AGA: Online Casino Spikes in 2022 As Overall Industry Hits New High

AGA: Online Casino Spikes in 2022 As Overall Industry Hits New High
By Bill Ordine
Fact Checked by Jim Tomlin

Sports gambling has spread out enormously since 2018, when a U.S. Supreme Court decision opened the floodgates for legalization. But the advance of iGaming, such as online casino Michigan options, has been far slower nationwide.

Yet, online casino also known as iCasino, has seen consistently surging revenue. That segment of the market hit $5 billion in gross gaming revenue in 2022, though it’s only legal in six states.

That was just part of a message on the state of the gaming industry that American Gaming Association president and CEO Bill Miller delivered Wednesday. Miller detailed the successes and challenges of the industry, which enjoyed more than $60.4 billion in revenues (retail and online combined) at commercial casinos last year.

The fastest growing segment of the industry was sports gambling, at least in 2022. Michigan sports betting accounted for more than $253 million in adjusted gaming revenue last year.

Gambling Problem? Call 1-800-270-7117 For confidential help . Must be 21+. MI only. Please Gamble Responsibly. Visit for Terms and Conditions. New Customers Only. All promotions are subject to qualification and eligibility requirements. Rewards issued as non-withdrawable site credit/bonus bets unless otherwise provided in the applicable terms. Rewards subject to expiry.

Michigan Online Casino Revenues Hit $1.58B

Yet iGaming, with a far more modest public profile, continues to perform exceptionally well. One strong example was mobile Michigan casino apps, where revenues hit $1.58 billion last year. That was 42% higher than 2021 ($1.11 billion).

To put that in perspective, the statewide online iGaming revenues were about 25% more than the total revenues from Detroit’s three bricks-and-mortar casinos, which was almost $1.26 billion. Not included in traditional casino figures are revenues from the state’s Native American casinos.

As of January, 36 states plus the District of Columbia have legalized some form of sports wagering, whether online, retail or both. But only six states have legalized iGaming, which typically consists of casino games, such as MI real money slots and house-banked table games (blackjack, roulette and others) plus peer-to-peer poker.

Only Six States Have Online Casino

The six iGaming states are Michigan, New Jersey, Pennsylvania, West Virginia, Delaware, and Connecticut. Nevada only has internet poker. Several states have introduced iGaming legislation in 2023 and it remains to be seen how those efforts fare.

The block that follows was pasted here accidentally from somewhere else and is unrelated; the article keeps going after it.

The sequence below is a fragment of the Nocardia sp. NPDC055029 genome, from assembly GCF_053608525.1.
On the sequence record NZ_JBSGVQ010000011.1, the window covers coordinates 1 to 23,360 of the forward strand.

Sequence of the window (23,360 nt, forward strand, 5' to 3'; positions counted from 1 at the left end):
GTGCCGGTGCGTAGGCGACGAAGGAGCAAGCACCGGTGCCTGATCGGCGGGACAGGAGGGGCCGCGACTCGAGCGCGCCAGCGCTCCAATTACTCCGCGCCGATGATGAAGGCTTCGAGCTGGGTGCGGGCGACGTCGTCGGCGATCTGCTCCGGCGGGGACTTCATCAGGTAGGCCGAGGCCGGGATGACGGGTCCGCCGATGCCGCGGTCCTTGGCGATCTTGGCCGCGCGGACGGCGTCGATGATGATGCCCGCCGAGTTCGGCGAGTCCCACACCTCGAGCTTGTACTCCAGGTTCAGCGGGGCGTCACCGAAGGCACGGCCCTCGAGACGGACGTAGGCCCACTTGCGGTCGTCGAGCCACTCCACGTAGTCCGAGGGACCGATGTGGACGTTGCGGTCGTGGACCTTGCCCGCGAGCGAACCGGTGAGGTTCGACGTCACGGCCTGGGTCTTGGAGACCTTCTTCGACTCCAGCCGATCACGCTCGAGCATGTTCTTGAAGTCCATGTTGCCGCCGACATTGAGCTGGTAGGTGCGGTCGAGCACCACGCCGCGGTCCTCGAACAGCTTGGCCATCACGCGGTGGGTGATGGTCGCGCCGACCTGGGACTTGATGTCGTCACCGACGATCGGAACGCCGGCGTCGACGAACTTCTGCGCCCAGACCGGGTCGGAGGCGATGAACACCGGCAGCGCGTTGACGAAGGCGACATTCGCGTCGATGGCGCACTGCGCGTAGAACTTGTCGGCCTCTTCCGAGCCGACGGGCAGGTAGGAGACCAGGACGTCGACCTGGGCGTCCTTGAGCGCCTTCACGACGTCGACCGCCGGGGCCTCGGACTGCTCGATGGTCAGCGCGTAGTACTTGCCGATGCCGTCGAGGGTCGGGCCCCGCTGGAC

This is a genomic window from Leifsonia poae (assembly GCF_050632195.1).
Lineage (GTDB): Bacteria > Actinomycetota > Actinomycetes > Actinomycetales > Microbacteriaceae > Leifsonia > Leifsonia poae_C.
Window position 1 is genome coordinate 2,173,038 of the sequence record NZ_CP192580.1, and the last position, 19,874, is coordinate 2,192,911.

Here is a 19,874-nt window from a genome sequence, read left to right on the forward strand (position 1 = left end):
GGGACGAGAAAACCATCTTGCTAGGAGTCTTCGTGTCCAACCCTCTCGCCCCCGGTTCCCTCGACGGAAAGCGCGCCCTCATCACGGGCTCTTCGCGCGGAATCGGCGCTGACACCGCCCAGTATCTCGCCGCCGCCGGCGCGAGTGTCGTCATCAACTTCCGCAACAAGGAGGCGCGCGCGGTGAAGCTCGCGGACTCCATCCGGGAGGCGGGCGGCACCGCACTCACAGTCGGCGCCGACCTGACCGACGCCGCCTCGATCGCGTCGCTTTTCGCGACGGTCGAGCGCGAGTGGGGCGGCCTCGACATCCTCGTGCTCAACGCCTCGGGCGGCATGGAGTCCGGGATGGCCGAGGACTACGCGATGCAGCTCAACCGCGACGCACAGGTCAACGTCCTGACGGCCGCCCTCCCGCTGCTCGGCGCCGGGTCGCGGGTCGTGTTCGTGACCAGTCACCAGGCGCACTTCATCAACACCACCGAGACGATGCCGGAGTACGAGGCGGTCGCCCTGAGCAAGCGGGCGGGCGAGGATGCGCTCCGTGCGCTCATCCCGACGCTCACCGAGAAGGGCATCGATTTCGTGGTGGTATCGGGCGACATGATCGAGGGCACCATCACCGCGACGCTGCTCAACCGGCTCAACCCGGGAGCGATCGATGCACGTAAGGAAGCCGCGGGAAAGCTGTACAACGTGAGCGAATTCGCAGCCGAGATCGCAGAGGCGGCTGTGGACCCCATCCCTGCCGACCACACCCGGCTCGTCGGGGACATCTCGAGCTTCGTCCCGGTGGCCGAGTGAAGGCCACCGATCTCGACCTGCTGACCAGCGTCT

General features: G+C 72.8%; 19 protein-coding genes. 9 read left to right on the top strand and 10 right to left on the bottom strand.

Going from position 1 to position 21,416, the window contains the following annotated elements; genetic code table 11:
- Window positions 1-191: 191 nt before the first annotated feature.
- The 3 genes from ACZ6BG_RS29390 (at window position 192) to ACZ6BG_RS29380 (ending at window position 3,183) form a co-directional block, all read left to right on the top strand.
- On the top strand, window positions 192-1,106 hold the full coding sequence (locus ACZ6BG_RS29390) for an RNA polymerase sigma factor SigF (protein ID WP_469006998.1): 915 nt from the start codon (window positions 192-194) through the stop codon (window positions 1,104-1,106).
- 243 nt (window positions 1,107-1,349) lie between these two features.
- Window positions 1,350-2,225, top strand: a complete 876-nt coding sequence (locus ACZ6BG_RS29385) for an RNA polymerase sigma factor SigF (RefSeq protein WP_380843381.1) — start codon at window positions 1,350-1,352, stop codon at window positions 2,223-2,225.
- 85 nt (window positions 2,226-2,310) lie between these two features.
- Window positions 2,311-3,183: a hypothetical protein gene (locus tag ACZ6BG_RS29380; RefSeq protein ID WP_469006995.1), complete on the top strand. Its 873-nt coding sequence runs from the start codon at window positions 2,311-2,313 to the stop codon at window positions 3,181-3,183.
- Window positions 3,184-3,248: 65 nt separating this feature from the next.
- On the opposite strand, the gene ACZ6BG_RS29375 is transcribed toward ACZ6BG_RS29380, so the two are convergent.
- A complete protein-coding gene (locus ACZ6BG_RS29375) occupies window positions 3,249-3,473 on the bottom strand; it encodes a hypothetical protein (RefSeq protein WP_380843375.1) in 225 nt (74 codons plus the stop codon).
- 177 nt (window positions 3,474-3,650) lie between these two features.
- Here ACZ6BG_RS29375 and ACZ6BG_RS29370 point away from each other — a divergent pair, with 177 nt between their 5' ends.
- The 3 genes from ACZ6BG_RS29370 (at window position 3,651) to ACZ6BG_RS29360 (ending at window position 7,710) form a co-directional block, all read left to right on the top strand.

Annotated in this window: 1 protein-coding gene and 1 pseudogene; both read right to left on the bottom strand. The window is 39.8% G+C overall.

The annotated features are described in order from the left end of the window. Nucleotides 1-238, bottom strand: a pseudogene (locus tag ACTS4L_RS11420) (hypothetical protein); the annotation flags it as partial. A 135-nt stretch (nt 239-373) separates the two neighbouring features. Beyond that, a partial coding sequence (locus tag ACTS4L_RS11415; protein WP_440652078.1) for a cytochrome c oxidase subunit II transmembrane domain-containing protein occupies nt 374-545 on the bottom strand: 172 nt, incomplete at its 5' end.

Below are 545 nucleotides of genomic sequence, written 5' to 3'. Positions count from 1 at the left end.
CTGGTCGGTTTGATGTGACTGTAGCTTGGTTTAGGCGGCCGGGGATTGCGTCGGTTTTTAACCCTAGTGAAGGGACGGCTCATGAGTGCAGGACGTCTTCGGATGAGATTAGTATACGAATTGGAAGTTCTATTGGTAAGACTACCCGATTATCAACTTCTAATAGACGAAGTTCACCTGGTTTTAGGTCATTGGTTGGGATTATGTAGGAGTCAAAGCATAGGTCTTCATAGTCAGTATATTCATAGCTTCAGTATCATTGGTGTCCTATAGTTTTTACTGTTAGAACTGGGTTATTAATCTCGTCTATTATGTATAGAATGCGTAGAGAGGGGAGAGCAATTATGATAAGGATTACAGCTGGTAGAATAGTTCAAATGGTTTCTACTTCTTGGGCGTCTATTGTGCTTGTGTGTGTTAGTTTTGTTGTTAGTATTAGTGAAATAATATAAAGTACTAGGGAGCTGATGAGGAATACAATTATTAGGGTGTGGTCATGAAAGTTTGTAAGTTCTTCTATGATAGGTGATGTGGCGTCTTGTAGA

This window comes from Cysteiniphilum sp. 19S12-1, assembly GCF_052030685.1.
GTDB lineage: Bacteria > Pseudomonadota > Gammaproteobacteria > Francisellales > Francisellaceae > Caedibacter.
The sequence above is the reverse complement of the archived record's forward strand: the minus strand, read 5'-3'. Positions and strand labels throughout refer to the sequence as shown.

Despite the disparity in the sheer number of jurisdictions with sports betting compared with iGaming, internet casino revenue doesn’t trail far behind.

Sports gambling, which was available in more than 30 jurisdictions in 2022, had a nice revenue jump of 72.9% percent year-over-year to $7.5 billion. That was largely fueled by New York getting into the online sports betting arena along with a handful of states either freshly adopting or expanding sports gambling, including Louisiana, Kansas and Maryland.

Meanwhile, iGaming, stuck in a static landscape, still posted a little more than $5 billion in revenue. That was a collective 35.2% jump in revenue from 2021 — again, that came without any new states launching iGaming in 2022. The most recent state to begin online casino was Connecticut, in October 2021.

New iGaming Record For Q4 of 2022

At year’s end, national iGaming set a new quarterly record of $1.39 billion, up 28.2% from the fourth quarter 2021, and each of the five iGaming markets that were fully operational for 2021 set new annual records in 2022.

In Michigan, taxpayers were a beneficiary of the popularity of iGaming, according to the Michigan Gaming Control Board. The 2022 total iGaming state tax was $289 million, up 43.4% over 2021 ($201.7 million). For the three Detroit casinos, the total adjusted gross receipts were $1.26 billion in 2022, down 0.8% from 2021 ($1.27 billion). Taxes dipped by the same percentage to $101.8 million.

Find the best Michigan casino bonuses here at GreatLakesStakes.

More Numbers From AGA Report

In his recap of the gaming industry in 2022, Miller also noted the following:

  • Casino visitation: About 84 million American adults — that’s 34% of the U.S. adult population — visited a casino in 2022.
  • Gambling behavior: Table game revenue, which had been depressed by social distancing restrictions brought about by the COVID-19 pandemic, was up 13.9% year-over-year from 2021. Slot machines showed a 5.1% increase.
  • Sports Betting: The handle for legal sports betting in 2022 was more than $93 billion, with gross revenue of about $7.5 billion. This is dominated by the online market, including Michigan sportsbook apps.
  • Top markets: The Las Vegas Strip is still the king of casino markets with Atlantic City No. 2. The next three are Baltimore-Washington D.C., Chicagoland and the Mississippi Gulf Coast.
  • Demographic shift: Constantly worried about its customer base becoming older, the casino industry saw a change. The average age of adult Americans visiting casinos has decreased since the start of the pandemic. The average age of a casino patron was 42.4 years old in 2022, down from 43.6 in 2021 and 49.6 in 2019.
  • Big challenge: Offshore internet casino operators eat into sports gambling and iGaming action. Within America, illegal and gray-area gambling machines in stores, bars and clubs remain a problem. The gaming industry continues to seek help from federal and local law enforcement to clamp down on both.


A longtime reporter and editor who began writing on casinos and gaming shortly after Atlantic City’s first gambling halls opened, Bill covered the world Series of Poker and wrote a syndicated column on travel to casino destinations for a decade.

Cited by leading media organizations, such as:

Scroll to top